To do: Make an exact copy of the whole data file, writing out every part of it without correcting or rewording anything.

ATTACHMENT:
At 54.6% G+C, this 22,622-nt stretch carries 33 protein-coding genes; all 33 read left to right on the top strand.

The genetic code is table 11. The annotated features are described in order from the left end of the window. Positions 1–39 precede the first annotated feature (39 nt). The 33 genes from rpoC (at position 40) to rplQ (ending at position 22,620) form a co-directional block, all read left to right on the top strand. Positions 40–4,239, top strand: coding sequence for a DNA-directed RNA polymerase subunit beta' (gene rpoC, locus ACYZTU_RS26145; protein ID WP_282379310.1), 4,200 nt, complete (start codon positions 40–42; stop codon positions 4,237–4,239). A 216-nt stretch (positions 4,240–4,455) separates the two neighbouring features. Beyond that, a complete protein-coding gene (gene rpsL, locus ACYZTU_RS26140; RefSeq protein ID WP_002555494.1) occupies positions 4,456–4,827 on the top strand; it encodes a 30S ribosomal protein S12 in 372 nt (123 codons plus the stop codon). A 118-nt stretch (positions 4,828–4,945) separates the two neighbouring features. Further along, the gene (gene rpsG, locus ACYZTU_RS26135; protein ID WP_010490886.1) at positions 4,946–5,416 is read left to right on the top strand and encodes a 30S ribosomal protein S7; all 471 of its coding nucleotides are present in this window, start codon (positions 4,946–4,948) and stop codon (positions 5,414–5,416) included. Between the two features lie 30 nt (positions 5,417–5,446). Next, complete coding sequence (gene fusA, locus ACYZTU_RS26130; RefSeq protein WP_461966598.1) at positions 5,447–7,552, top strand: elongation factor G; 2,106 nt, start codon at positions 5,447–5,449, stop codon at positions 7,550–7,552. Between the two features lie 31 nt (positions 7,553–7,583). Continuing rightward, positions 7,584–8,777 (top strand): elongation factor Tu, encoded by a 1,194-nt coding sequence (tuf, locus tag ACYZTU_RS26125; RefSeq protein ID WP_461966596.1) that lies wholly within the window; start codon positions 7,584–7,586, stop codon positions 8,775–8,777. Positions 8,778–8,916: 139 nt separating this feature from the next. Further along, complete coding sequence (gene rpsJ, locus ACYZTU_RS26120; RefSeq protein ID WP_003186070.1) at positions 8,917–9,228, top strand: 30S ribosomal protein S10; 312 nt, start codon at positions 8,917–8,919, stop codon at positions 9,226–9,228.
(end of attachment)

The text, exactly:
At 54.6% G+C, this 22,622-nt stretch carries 33 protein-coding genes; all 33 read left to right on the top strand.

The genetic code is table 11. The annotated features are described in order from the left end of the window. Positions 1–39 precede the first annotated feature (39 nt). The 33 genes from rpoC (at position 40) to rplQ (ending at position 22,620) form a co-directional block, all read left to right on the top strand. Positions 40–4,239, top strand: coding sequence for a DNA-directed RNA polymerase subunit beta' (gene rpoC, locus ACYZTU_RS26145; protein ID WP_282379310.1), 4,200 nt, complete (start codon positions 40–42; stop codon positions 4,237–4,239). A 216-nt stretch (positions 4,240–4,455) separates the two neighbouring features. Beyond that, a complete protein-coding gene (gene rpsL, locus ACYZTU_RS26140; RefSeq protein ID WP_002555494.1) occupies positions 4,456–4,827 on the top strand; it encodes a 30S ribosomal protein S12 in 372 nt (123 codons plus the stop codon). A 118-nt stretch (positions 4,828–4,945) separates the two neighbouring features. Further along, the gene (gene rpsG, locus ACYZTU_RS26135; protein ID WP_010490886.1) at positions 4,946–5,416 is read left to right on the top strand and encodes a 30S ribosomal protein S7; all 471 of its coding nucleotides are present in this window, start codon (positions 4,946–4,948) and stop codon (positions 5,414–5,416) included. Between the two features lie 30 nt (positions 5,417–5,446). Next, complete coding sequence (gene fusA, locus ACYZTU_RS26130; RefSeq protein WP_461966598.1) at positions 5,447–7,552, top strand: elongation factor G; 2,106 nt, start codon at positions 5,447–5,449, stop codon at positions 7,550–7,552. Between the two features lie 31 nt (positions 7,553–7,583). Continuing rightward, positions 7,584–8,777 (top strand): elongation factor Tu, encoded by a 1,194-nt coding sequence (tuf, locus tag ACYZTU_RS26125; RefSeq protein ID WP_461966596.1) that lies wholly within the window; start codon positions 7,584–7,586, stop codon positions 8,775–8,777. Positions 8,778–8,916: 139 nt separating this feature from the next. Further along, complete coding sequence (gene rpsJ, locus ACYZTU_RS26120; RefSeq protein ID WP_003186070.1) at positions 8,917–9,228, top strand: 30S ribosomal protein S10; 312 nt, start codon at positions 8,917–8,919, stop codon at positions 9,226–9,228.